As I write this I am watching the antics of three young seagulls on a neighbouring roof trying out their wings. They are flapping away furiously and occasionally have a tiny successful lift off but immediately they are back where they started. It’s a bit like family history research! I’ve been flapping away trying to break down some brick walls and so it was great at our last meeting to hear from members who had successfully unravelled their families. Thank you to Peter, Ann, Arlene, Anne, Pamela and Sue who shared the results of their research. It was interesting to hear how they had managed to solve their problems and it gave ideas of other routes to take.
August is always a quieter time for family history; we do not have a meeting but we will be at Weston Library each Saturday afternoon as usual. The web site has been very quiet as well – very few research queries – does this mean that you have no brick walls?!
In July, I had the pleasure of attending a granddaughter’s wedding and the whole day was a delight; joyous and uplifting. But it brought home to me the recognition of how impossible it is to know exactly what took place when our ancestors married. Sometimes, if you are lucky, a newspaper account will list the bride and groom, their attendants, what they wore, the church music, the guests, their presents and where they went for their honeymoon. More often all you have are the bare details on the marriage certificate and are left to imagine the ceremony. If, as happened in many cases, a North Somerset couple were married in Bristol and the witnesses were not relations or friends but those used for other weddings at that church – how was the service conducted? There was an article in the Telegraph in 2009 which explored some of the traditions of the marriage ceremony. You can read it here
Familysearch as a free site is very useful and does contain images of some of their resources. This article has just been published which explains how to find these hidden records which are not always obvious. Although the example given was for an American record the same method can be used to locate British records.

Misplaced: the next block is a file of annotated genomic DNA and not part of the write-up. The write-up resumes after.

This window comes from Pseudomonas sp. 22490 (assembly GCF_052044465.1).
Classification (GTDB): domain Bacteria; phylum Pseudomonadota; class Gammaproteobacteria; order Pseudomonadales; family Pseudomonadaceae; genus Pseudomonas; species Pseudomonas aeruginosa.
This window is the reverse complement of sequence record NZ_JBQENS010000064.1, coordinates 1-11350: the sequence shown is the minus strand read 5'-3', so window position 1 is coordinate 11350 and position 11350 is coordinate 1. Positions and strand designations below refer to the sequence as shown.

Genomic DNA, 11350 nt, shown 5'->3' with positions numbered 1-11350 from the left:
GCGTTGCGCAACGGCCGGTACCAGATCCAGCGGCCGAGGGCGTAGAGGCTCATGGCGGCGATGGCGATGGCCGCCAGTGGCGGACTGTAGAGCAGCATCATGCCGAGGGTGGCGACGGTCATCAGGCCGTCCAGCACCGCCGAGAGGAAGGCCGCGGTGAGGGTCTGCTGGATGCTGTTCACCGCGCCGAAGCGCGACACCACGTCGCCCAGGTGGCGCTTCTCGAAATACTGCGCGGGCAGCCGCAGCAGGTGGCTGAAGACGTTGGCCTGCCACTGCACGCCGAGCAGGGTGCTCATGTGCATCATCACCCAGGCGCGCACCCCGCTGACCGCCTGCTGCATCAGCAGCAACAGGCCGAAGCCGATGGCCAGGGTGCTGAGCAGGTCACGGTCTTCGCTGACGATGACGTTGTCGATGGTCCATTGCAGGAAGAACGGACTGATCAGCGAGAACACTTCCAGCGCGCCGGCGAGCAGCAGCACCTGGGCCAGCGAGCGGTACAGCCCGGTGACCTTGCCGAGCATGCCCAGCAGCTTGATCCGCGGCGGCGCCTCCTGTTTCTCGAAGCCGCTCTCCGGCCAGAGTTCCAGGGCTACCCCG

If you have been following Who do you think you are or have missed an episode you can read about them on FindmyPast. You do not need to have a subscription for this
- Boy George and his Irish Ancestry can be discovered by clicking on Boy George.
- Lee Mack’s investigation can be followed by clicking on Lee Mack
The Genealogist also has items about Who do you think you are:
- The one concerning Shirly Ballas can be seen without a subscription by clicking on Shirley Ballas
- The Genealogist also has items about people from previous series – they claim that the most popular one is about Danny Dyer!
MyHeritage has a useful article about the Irish Famine which you can access without a subscription by clicking here
Keep up to date with what is happening in Federation of Family History Societies by looking at their home page. If you scroll down you will find a link to their Really Useful Leaflet which - if you have never seen it- is really useful!
It was sad that the Family History Magazine which you could read online by using your North Somerset library card ceased to be published in March but there are so many other magazines available including the BBC History Magazine which you may like. You find them by going to the North Somerset Library Onlinelibrary and scrolling down until you get to eMagazines. All free of charge.
If you can add any ideas you have which might help other members to break down thhose brick walls please add them as a comment to this item,
The young seagulls have just taken off but have landed on the wrong roof and are now puzzled about how they got there. I said it was like researching family history!
Happy Holidays – See you in September.